Greenville Seminary Inaugurates New President
Simpsonville, SC (March 12, 1998)-More than 400 attended the inauguration of Dr. Joseph Pipa as President of Greenville Presbyterian Theological Seminary. The ceremony, held in Woodruff Road Presbyterian Church, marked the first time that Greenville Seminary has had a President.
During the day, five seminars were presented to a full house in the church's auditorium. Dr. Morton H.. Smith, the founding dean of both Reformed Theological Seminary in Jackson, MS, and of Greenville Seminary, gave an "Introduction to Old School Theology and The Division of 1837." Dr. David B. Calhoun of Covenant Theological Seminary spoke on "Old School Theology and The Southern Seminaries," concentrating especially on Columbia Theological Seminary which had been founded in South Carolina's state capital before migrating to Decatur, GA, in the 1920s. Dr. T. David Gordon made a controversial presentation entitled, "Old School Presbyterianism and The Social Issues." In it, he maintained a radical posture on the Southern doctrine of the spirituality of the church. Dr. C. Gregg Singer, who will be 88 years young in June, recounted, from memory, "The Impact of New School Thought on the Modern Church." Dr. Douglas F. Kelly of Reformed Theological Seminary in Charlotte addressed "Old School Theology and Southern Presbyterian Preaching."
At the evening installation service, the seminary students marched in, followed by a long line of academic gowns adorning a distinguished group of representatives of the seminary community, other academic institutions, and denominations. Representing the Presbyterian Church in America (PCA), with which Greenville Seminary has the most affinity and identification, was Dr. Paul R. Gilchrist, Stated Clerk of the General Assembly. The official representative of the Orthodox Presbyterian Church (OPC), another denomination with which the seminary has close ties, was Dr. George Knight.
Dr. Pipa, who has been a pastor, an employee of Great Commission Publications, and a faculty member of Westminster Theological Seminary in California, assumed seminary vows for the new post, pledging himself to strict subscription to the Westminster Confession of Faith and Catechisms. He later gave a message, entitled "An Uncommon School for Uncommon Times." In his speech, President Pipa spoke of Greenville Seminary's Old School commitment to full subscription to the Westminster Standards. He also stated: "We believe that in her better days, the church preached the gospel, planted churches, and worshipped in a way that was consistent with her confession. Thus, while not questioning their motives or sincerity, we stand opposed to the proponents of church growth measures who seek to build the church upon a business or cultural model."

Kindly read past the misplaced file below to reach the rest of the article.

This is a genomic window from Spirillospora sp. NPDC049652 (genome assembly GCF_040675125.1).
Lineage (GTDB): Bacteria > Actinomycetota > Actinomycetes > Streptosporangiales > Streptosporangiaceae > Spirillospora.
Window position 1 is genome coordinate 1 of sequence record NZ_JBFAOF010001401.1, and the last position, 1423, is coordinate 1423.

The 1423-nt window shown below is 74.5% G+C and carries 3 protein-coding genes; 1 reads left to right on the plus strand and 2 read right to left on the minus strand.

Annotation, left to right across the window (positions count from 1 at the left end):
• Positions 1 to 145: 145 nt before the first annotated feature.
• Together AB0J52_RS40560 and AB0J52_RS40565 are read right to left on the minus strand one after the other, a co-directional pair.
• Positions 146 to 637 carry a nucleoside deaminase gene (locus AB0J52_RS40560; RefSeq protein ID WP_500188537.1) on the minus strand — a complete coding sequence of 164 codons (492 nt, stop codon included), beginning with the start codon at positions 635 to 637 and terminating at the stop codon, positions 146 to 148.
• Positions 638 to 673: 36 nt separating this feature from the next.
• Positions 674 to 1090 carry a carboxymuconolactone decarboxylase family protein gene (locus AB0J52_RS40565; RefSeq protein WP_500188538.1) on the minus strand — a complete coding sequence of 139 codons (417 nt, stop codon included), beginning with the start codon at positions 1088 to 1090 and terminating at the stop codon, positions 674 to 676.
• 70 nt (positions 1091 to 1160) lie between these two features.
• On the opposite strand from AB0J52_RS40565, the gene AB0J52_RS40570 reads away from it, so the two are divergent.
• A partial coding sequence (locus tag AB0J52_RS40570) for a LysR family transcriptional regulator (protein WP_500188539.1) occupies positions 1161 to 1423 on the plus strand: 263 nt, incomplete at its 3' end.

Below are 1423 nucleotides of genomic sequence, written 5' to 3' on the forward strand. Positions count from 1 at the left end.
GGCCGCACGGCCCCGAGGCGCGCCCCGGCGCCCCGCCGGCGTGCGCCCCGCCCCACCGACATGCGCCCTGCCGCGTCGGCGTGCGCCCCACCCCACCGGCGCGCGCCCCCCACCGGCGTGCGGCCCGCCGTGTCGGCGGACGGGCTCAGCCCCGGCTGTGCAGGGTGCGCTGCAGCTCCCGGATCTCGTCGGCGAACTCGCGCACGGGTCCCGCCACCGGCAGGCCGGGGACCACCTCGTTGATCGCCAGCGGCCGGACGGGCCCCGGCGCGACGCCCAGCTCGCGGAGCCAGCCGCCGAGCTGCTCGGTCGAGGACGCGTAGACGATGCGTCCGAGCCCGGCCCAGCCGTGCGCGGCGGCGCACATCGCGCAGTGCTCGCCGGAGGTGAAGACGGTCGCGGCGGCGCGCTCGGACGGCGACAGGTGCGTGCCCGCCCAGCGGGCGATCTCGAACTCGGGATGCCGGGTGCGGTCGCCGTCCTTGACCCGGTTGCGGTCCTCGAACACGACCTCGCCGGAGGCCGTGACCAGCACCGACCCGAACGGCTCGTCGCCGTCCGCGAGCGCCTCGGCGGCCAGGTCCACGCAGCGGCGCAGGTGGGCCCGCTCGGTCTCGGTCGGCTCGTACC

Founded in 1987, Greenville Presbyterian Theological Seminary was designed to meet the need for a PCA-oriented seminary in the Carolinas. It was originally named for James Henley Thornwell, the famed 19th century Southern Presbyterian theologian; but the threat of a lawsuit from Thornwell Orphanage, Clinton, SC, an institution associated with the mainline Presbyterians, led to the current name.
The seminary was founded with the express purpose of training men for the gospel ministry. Even its post-graduate programs of Th.D. and Th.M. degrees have been geared in an ecclesiastical rather than strictly academic or professional direction. Besides the standard M.Div. degree, the seminary offers the B.D. for those who have not completed an undergraduate program. A certificate program for the training of ruling elders is also offered. And the school admits special students to certain courses. However, no woman is admitted to the M.Div. program nor allowed to take specific courses designed for ministerial training, such as homiletics (preaching).
Greenville Seminary has mentored programs in far-flung places, such as the Canadian province of New Brunswick and the state of Washington. Its publishing arm, now known as The Southern Presbyterian Press, has featured both new works (including large volumes and shorter treatises) and older out-of-print works (focusing especially on Southern Presbyterianism).
The creation of the post of President is one of several marked departures from past practice by Greenville Seminary. In the last year, the school, for financial reasons, has had to abandon its original commitment to providing free tuition to any PCA or OPC ministerial candidate. The seminary, which initially stated its goal of maintaining a "ministerial institute" model and not acquiring huge endowments or property (so that, if the school apostasized, there would be no great financial loss), is now planning to obtain property. And, Dr. Pipa announced that, although there will still be no seeking of state accreditation, the institution is investigating the possibility of developing private accreditation.
[President Pipa has indicated that the acquiring of the property was a matter of stewardship, in that buying the building cost only $300,000.00. If the school had built a new building adjacent to an existing church building, the cost would have been about three times as much. Moreover, he stated that there will be a congregation (Agape OPC) which will be using the facility.-Ed.]
Greenville Presbyterian Theological Seminary
PO Box 9279
Greenville, SC 29604